Saturday 8 May 2021 from 11am to 5pm Sunday 9 May 2021 from 11am to 5pm Thursday 13 May 2021 from 11am to 5pm Friday 14 May 2021 from 11am to 5pm Saturday 15 May 2021 from 11am to 5pm Sunday 16 May 2021 from 11am to 5pm Thursday 20 May 2021 from 11am to 5pm Friday 21 May 2021 from 11am to 5pm Saturday 22 May 2021 from 11am to 5pm Sunday 23 May 2021 from 11am to 5pm Thursday 27 May 2021 from 11am to 5pm Friday 28 May 2021 from 11am to 5pm Saturday 29 May 2021 from 11am to 5pm Sunday 30 May 2021 from 11am to 5pm
Meet the Artist: May 16th, 2021, 3-5pm (rsvp essential)
Exhibition: 08 May, 2021 - 30 May, 2021
Gallery Opening Times: 11am-5pm, Thursday-Sunday
'The memory of place forces us to return to the immediacy of our environment and to all that is absorbed, both familiar and strange within that environment.’ _Trigg, D, _The Memory of Place, 2012
Uncanny Archives is the debut solo exhibition by Sydney-based artist Lisa Carrett. Through painting and sculpture this show explores the transient sentiments of home within the broader Australian landscape. Carrett investigates how home is inextricably tied to the past and present, as memory informs individual perceptions of place. The home as a repository for memory, is explored as Carrett identifies key symbolism from the homes of her and her families past.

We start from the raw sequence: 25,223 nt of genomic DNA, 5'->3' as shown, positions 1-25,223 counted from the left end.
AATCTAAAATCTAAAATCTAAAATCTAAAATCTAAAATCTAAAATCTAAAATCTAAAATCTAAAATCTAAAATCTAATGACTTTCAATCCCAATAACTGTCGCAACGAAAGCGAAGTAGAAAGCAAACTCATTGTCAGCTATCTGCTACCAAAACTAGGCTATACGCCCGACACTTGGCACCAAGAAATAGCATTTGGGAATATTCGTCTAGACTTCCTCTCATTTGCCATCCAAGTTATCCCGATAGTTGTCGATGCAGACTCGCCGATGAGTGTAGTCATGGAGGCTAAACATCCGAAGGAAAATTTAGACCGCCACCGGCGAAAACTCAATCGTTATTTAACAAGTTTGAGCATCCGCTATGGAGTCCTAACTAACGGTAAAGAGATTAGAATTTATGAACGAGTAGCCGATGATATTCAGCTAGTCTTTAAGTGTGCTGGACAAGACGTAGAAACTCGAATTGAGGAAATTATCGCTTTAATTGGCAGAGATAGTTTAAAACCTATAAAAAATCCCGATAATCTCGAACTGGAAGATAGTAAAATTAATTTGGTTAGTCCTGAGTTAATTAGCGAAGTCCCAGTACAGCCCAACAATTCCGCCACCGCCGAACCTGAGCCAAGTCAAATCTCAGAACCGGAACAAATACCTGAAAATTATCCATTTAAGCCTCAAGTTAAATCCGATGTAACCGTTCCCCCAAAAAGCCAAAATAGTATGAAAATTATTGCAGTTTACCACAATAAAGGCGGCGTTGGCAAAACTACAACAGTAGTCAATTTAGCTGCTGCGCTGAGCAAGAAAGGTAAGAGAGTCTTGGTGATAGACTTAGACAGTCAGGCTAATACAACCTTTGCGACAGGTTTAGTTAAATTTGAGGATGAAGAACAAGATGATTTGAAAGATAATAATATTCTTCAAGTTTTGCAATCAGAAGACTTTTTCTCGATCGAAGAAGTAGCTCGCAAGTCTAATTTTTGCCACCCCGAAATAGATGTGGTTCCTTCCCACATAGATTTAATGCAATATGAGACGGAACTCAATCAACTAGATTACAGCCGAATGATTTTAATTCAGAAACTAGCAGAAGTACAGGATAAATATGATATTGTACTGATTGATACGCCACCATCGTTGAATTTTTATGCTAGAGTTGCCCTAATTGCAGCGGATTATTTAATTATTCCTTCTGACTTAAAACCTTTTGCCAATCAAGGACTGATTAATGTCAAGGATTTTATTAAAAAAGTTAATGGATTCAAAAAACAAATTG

Carrett’s works are based on the family albums, collective stories and her childhood experience of home within the Australian landscape. Each work stems from a sense of nostalgia, drawing upon the memories from the artist’s past. Riding in rusted holden utes on her grandparents farm and playing alongside childhood domestic animals, the work offers a sense of familiar comfort to the viewer.This representation of place, evokes a sense of longing, to return to that intimate sanctuary of home.
However, the familiarity of these significant sites, is contrasted with a darker Australian history and a sense of estrangement from place. These uncanny landscapes use recognisable Australian iconography contrasted alongside ambiguous, fluid shapes, forms and colours to highlight this sense of disconnect.Comforting interiors and vast, open landscapes evoke sentiments of familiarity, yet simultaneously incite a sense of alienation or strangeness. Detail is removed, reflecting on the way our memories are altered through the passage of time. This fractured state relates, to both an individual’s memory and imbued traumas but also a larger collective memory within the landscape.